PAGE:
Burgess Memories: William Chislett
Aged 18, I spent a month in the village of Deià on the island of Majorca in the summer of 1969 where an American professor of English, Bob de Maria, from Dowling College, Long Island, founded and ran the Mediterranean Institute. Burgess was one of the guest writers, as was Colin Wilson, who, at the age of 24, leapt to fame in 1956 with The Outsider. The book was a bestseller and helped to popularise existentialism. Colin was a family friend. He was writing The Occult. Also there was the Scottish poet Ruthven Todd, a friend of Dylan Thomas, and George Cockcroft who, under the pen name Luke Rhinehart, became something of a cult figure after the publication in 1971 of The Dice Man about a psychiatrist who begins to make life decisions based on the casting of dice. As if that was not a sufficiently eclectic mix of writers, it was crowned by Robert Graves who had made Deià his home in 1929 and at 74 was still very much a towering presence. He would walk down the mountain path to the sea every afternoon and dive off a rock.
Graves was not part of the Institute. Indeed, he was against it and tried to persuade de Maria not to go ahead. As soon as the students arrived in Deià, Graves summoned them to the little open-air theatre on land opposite his house and told them that they were guests in the village and should behave themselves. These were the hippy years.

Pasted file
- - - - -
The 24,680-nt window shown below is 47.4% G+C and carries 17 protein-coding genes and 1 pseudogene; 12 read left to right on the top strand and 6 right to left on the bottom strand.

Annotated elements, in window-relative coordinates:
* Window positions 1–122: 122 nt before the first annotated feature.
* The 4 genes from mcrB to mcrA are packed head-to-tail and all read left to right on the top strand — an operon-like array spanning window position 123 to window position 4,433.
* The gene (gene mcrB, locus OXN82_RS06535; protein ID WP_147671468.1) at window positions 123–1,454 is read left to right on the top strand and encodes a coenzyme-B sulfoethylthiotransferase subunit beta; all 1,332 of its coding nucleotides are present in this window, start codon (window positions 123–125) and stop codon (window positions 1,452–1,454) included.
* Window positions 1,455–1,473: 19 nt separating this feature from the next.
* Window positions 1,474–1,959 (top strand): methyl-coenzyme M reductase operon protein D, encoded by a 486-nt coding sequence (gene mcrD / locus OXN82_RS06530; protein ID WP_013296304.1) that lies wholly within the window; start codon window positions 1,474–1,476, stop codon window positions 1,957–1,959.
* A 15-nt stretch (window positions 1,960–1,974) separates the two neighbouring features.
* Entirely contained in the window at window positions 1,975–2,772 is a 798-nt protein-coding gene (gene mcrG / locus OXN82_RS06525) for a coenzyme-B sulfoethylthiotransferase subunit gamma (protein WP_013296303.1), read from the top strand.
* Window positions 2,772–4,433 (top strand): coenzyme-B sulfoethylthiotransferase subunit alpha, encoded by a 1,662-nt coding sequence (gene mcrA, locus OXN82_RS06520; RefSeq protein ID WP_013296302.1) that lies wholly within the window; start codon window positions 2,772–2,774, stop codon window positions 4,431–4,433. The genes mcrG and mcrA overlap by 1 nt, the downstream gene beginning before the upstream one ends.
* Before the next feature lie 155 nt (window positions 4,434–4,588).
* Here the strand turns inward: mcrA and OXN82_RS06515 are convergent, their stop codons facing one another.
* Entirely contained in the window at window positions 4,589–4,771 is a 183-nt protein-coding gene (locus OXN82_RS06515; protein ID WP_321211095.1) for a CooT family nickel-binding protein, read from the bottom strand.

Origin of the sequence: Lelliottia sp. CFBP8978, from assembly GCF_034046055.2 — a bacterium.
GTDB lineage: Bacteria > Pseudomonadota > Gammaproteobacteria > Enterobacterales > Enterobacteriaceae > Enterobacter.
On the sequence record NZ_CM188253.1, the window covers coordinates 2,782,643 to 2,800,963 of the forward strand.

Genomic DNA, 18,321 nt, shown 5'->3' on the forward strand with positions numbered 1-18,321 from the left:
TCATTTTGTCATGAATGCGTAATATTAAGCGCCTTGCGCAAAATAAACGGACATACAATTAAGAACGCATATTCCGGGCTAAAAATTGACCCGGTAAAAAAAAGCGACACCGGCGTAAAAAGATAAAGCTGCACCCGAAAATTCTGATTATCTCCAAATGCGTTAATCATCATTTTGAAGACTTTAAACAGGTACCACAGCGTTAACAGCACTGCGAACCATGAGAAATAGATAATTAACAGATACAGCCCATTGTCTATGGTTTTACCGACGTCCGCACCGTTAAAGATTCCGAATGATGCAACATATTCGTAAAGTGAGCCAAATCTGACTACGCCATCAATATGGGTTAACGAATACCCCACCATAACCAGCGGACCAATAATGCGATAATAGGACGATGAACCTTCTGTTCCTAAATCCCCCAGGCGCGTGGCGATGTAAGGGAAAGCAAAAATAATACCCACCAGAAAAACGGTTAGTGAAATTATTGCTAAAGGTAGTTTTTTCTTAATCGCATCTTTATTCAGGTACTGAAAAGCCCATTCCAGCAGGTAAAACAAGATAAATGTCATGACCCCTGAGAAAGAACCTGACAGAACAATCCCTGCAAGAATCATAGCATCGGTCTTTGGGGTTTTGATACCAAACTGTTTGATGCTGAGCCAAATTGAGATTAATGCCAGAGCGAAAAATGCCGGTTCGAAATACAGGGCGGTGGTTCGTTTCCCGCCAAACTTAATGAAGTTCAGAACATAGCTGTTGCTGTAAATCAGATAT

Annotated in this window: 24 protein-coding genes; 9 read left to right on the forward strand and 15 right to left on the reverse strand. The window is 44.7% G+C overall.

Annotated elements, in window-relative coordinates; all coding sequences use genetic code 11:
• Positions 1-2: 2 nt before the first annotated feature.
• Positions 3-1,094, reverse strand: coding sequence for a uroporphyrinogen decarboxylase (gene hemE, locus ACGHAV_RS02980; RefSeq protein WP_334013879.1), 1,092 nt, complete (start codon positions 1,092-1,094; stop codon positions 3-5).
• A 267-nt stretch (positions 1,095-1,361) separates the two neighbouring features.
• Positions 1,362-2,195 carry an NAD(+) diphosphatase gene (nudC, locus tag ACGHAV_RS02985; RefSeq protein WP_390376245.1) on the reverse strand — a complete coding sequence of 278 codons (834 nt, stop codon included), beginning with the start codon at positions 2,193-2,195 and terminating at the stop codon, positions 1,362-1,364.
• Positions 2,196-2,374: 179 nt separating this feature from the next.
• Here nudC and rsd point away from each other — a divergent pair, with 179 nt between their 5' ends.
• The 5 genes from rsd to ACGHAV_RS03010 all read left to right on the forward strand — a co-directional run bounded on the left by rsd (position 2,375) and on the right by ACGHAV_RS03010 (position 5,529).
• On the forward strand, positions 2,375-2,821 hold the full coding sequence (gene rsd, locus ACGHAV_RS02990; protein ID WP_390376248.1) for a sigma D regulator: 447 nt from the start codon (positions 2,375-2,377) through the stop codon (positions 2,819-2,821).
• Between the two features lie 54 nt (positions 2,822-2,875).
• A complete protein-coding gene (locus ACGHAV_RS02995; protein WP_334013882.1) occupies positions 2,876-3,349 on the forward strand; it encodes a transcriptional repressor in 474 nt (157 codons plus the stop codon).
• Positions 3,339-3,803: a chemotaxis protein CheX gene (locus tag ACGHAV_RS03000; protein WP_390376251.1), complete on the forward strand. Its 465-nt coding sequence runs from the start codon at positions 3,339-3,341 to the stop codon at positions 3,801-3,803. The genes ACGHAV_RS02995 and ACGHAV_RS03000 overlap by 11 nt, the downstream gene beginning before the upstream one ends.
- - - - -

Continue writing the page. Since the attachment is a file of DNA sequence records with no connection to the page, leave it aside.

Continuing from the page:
My two sharpest memories of Burgess are of him pounding his typewriter (one of those on display at the Foundation), which I could hear as the pension where I was staying was right next to the house he had rented with his wife Liana and son Andrew. He was writing MF (or M.F, or M/F), written in response to a suggestion that somebody should update the Oedipus story and retitle it ‘motherfucker’. It was published in 1971. The other is of him playing Debussy I think it was on the piano in the village bar run by William Graves, one of Robert’s sons. Burgess was immensely knowledgeable about all things musical. He was unassuming and kindly.
William Chislett is a journalist and writer who has lived in Madrid since 1986. He was a correspondent for The Times in Spain (1975-78) and the Financial Times correspondent in Mexico (1978-84). His books include Spain: What Everyone Needs to Know, published by Oxford University Press.